jennifer-lawrenceSAN FRANCISCO – The hacking of Apple iCloud accounts – which saw nude selfie photos of many famous movie stars revealed publicly – has the storage industry reeling as security experts question the efficacy of the cloud. They’re lining up to warn clients about vulnerabilities in the cloud system that leave it open to data mining and phishing.

Newspapers are running articles about how to disable an iPhone from iCloud and warn users about storing sensitive material on iPhones.

Doubts about the iCloud Keychain service, which synchronises various Apple devices, surfaced on the weekend at the Defcon conference on computer security in Russia.

Researchers Andrey Belenko and Alexey Troshichev both said they had discovered different flaws in Apple’s cloud storage infrastructure.

Belenko said Keychain’s default four-digit code, which was set by Apple, was easy to crack.  Troshichev said it was open to data mining and phishing because there were no limits on how many times wrong passwords could be entered into the system.

The incident has overshadowed Apple’s launch of the iPhone 6, expected on September 9.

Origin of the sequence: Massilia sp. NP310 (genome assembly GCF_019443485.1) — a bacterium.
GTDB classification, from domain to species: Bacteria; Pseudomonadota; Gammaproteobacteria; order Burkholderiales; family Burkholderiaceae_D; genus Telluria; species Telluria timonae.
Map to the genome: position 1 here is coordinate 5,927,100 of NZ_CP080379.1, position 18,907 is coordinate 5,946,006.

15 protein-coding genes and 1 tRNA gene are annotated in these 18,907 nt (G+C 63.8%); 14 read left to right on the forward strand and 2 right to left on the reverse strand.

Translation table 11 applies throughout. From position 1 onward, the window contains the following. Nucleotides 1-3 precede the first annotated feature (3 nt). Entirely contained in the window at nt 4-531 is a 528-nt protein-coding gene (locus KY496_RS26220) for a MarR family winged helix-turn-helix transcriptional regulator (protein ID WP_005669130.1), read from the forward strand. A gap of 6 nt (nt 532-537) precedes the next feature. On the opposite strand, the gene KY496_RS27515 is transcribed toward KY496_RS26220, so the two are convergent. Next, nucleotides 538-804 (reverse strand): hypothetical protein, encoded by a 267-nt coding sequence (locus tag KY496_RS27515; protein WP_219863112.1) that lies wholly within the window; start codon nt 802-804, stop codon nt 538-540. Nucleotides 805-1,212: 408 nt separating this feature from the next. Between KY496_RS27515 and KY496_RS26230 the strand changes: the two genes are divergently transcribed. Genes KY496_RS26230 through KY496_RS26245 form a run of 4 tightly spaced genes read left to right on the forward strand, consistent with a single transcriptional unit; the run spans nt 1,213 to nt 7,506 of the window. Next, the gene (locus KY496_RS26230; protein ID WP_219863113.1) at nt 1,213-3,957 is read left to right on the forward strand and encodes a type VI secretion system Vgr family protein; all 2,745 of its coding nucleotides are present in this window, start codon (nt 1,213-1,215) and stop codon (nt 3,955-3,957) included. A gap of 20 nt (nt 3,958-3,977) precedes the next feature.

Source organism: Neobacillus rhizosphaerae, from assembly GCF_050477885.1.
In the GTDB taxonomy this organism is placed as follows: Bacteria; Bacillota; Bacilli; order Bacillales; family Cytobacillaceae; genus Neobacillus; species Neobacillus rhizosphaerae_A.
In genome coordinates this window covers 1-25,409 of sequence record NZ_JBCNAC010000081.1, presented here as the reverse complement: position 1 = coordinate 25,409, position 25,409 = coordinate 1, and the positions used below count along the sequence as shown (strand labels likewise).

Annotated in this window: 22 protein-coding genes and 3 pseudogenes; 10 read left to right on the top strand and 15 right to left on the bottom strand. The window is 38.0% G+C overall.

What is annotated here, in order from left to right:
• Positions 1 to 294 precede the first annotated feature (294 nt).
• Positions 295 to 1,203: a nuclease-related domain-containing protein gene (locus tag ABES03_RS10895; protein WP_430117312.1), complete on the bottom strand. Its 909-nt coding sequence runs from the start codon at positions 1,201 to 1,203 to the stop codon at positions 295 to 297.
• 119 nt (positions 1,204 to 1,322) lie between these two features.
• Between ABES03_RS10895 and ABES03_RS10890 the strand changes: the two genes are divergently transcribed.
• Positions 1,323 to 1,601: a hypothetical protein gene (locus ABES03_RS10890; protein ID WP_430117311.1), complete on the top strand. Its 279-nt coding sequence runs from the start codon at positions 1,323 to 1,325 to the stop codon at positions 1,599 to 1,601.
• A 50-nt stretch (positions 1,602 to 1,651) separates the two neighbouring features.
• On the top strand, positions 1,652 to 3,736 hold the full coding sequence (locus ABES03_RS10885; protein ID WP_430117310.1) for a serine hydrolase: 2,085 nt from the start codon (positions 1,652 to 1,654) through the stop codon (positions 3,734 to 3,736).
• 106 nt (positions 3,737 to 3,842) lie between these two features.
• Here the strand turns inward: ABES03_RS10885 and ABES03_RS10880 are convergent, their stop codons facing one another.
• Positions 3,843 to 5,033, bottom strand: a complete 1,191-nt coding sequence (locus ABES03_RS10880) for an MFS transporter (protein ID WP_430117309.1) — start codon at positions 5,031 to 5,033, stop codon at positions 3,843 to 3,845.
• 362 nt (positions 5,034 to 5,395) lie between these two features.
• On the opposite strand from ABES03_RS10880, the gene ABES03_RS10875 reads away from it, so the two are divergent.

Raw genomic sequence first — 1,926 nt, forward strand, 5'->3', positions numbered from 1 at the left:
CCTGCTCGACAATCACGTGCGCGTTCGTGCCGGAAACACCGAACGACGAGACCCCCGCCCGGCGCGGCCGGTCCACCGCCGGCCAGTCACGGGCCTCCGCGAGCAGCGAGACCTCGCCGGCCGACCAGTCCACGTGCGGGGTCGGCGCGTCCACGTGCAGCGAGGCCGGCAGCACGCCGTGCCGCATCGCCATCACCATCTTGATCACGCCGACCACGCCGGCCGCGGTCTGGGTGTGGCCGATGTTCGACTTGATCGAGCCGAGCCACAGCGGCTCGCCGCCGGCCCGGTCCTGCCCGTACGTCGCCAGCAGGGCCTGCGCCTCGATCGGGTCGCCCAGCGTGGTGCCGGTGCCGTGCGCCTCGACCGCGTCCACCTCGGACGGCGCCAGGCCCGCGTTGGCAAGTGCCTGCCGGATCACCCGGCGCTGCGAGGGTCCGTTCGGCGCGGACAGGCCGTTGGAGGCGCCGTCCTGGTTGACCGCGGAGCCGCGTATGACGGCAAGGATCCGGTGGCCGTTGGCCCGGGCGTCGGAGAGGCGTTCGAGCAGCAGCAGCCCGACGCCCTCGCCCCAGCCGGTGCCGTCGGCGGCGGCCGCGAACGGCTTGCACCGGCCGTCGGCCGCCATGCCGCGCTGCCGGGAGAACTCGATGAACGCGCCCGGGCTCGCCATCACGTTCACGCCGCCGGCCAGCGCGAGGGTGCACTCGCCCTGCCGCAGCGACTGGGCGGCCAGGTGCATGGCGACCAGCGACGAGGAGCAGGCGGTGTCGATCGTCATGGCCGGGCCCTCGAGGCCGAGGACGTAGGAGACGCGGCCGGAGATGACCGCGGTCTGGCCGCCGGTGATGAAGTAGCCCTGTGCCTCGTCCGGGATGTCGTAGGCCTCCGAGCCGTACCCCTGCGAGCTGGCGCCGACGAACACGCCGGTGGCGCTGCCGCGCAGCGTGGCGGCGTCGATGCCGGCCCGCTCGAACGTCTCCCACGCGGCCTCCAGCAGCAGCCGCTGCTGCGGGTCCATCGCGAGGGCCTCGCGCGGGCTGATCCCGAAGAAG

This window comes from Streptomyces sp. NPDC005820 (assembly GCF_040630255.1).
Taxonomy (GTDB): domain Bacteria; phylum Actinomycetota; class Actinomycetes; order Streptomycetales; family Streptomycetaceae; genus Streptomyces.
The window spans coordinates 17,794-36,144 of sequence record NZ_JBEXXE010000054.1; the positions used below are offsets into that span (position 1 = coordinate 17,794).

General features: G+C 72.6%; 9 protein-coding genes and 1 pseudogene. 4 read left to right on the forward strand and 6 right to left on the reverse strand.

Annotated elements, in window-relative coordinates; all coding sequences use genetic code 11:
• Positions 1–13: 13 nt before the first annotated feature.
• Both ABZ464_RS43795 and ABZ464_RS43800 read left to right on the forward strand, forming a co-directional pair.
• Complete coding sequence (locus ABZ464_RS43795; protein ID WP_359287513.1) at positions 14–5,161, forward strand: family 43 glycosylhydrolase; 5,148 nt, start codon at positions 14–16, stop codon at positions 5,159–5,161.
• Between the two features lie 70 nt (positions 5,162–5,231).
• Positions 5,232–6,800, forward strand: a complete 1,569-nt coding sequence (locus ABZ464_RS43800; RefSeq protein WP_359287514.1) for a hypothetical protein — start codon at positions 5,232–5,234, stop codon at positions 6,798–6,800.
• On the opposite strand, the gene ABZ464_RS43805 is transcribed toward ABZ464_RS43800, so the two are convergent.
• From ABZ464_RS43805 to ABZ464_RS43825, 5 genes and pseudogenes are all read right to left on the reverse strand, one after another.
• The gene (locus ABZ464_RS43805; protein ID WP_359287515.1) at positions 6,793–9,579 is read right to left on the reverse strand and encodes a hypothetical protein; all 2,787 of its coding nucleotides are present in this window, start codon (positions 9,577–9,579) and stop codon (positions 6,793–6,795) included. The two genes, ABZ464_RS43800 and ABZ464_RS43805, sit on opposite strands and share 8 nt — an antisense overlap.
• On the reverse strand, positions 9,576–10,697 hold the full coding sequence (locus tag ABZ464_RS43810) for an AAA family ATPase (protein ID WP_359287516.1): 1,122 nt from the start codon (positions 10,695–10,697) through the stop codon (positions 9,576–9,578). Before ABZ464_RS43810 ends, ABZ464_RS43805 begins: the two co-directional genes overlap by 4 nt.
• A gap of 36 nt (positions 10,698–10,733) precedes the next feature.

In a rare move, Apple’s PR people, usually silent during a crisis, rebuffed a Sydney Morning Herald story which claimed all iCloud accounts had been affected, forcing the newspaper to apologise.

Apple denied iCloud had been compromised, instead blaming the victims for not properly securing their individual accounts.

Apple’s drawbridge was then quickly shut, with the company hoping the affair would blow over before the new iPhone debut.

The main suspect in the nude photo leak, 27-year-old Bryan Hamade, has denied he is responsible.

Hamade, who goes by the username BluntMastermind, is accused of displaying a folder of the hacked images through photo-sharing site Imgur. His brother says the FBI, which is investigating the case, hasn’t interviewed him.

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